Willamette Writers member Thomas J. Sims explained that when he thinks about his publishing journey, it’s impossible to not think of clichés.
“It’s been a phenomenal experience,” Sims said.
Sims’ book, “On Call in the Arctic,” is based on his experiences working as a doctor in a remote part of Alaska.
He knew he needed to write down what happened. “It’s a story about adaptation and survival.”
The problem was, Sims was not sure what his next step was.
“I wrote this memoir, but I had no real idea what I was going to do next. I’d been traditionally published before, but like everybody else, I’ve studied everything. I’ve done my research.”
Sims explained that Print on Demand changed the publishing landscape, and made it more financially possible for him to publish his own work.
“I was going to self-publish. That was my plan.”
The Road to Publishing
But he still felt like he needed that extra something to really get his work out there.
“I submitted to a contest. I don’t normally do contests, but this one was a Memoir Writing Conference through the University of California.”
Sims felt like the contest had a little more weight with the name of the university behind it. The conference was juried – only those selected would be able to attend. In addition, three memoirs were chosen as winners of the contest. The top memoir would be looked at by an agent.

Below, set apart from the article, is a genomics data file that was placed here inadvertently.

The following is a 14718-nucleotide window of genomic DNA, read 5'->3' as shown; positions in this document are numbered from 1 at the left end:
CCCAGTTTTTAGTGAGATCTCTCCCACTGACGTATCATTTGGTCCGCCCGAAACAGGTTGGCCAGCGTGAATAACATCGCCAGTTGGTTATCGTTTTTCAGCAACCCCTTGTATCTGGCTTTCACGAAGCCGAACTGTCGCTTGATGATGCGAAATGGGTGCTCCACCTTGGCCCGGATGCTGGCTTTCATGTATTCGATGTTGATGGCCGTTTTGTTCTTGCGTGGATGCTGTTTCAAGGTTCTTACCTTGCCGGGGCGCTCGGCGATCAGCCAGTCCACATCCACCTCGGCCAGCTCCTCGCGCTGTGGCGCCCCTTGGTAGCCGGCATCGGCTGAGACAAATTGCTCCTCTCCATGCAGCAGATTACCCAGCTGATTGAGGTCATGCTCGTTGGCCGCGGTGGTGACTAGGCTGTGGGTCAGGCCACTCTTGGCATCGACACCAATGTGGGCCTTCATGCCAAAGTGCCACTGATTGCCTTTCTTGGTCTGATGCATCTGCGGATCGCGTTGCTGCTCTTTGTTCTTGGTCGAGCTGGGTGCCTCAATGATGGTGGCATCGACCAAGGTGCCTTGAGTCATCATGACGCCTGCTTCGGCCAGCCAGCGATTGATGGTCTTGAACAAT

“I won the contest,” Sims said. “The agent looked at my work, read it, liked it, and accepted me. But it wasn’t over. She said it needed a lot of editing.”
At the time, Sims was not familiar with Microsoft Word edit functions. He made mistakes as he passed his work back and forth, and the editor got frustrated.
Ultimately, the agent decided to not work with Sims, and told him she would not represent the book.
“I thought, this is the end,” Sims said.
Back to the Learning Table
After losing his agent, he didn’t give up. He returned to querying.
“I queried in batches of 10. By the time I had sent out 20 queries, I had three responses.”
Sims ultimately found the type of agent he was looking for, but the agent asked for a book proposal, instead of the book itself.
“I had to go back to the learning table,” Sims said.
He worked hard, and after revisions and edits, his agent eventually sent out the proposal. It sold in two weeks to Pegasus.
“They have been unbelievable with me. I’ve been involved in decisions on editing, cover, and formatting.”
Sims enjoyed every step of the publication process. The book launched on September 4, and Publisher’s Weekly reviewed it, saying: “Sims has delivered a captivating account of practicing medicine in the furthest reaches of the U.S.”
“Now, I have a signing at Powell’s,” Sims said.
Making your work stand out
Sims believes that all the good that is happening around this book is a result of distinguishing himself – making his work stand out.
“With that contest, I had my work validated, so that agents were more willing to take a look.”
Sims emphasized that the number one thing you have to have in the first place is a good book.
“But there’s millions of good books out there,” Sims said. “You have to distinguish yourself from the rest of them.”
For Sims, the contest helped him do that, along with his recent Nautilus Book Award.
After his long publishing journey, his biggest suggestion is to not give up.
“When that agent fired me, it was a hard nut to swallow. But it turned out to be good in the end. You got to keep forging ahead.”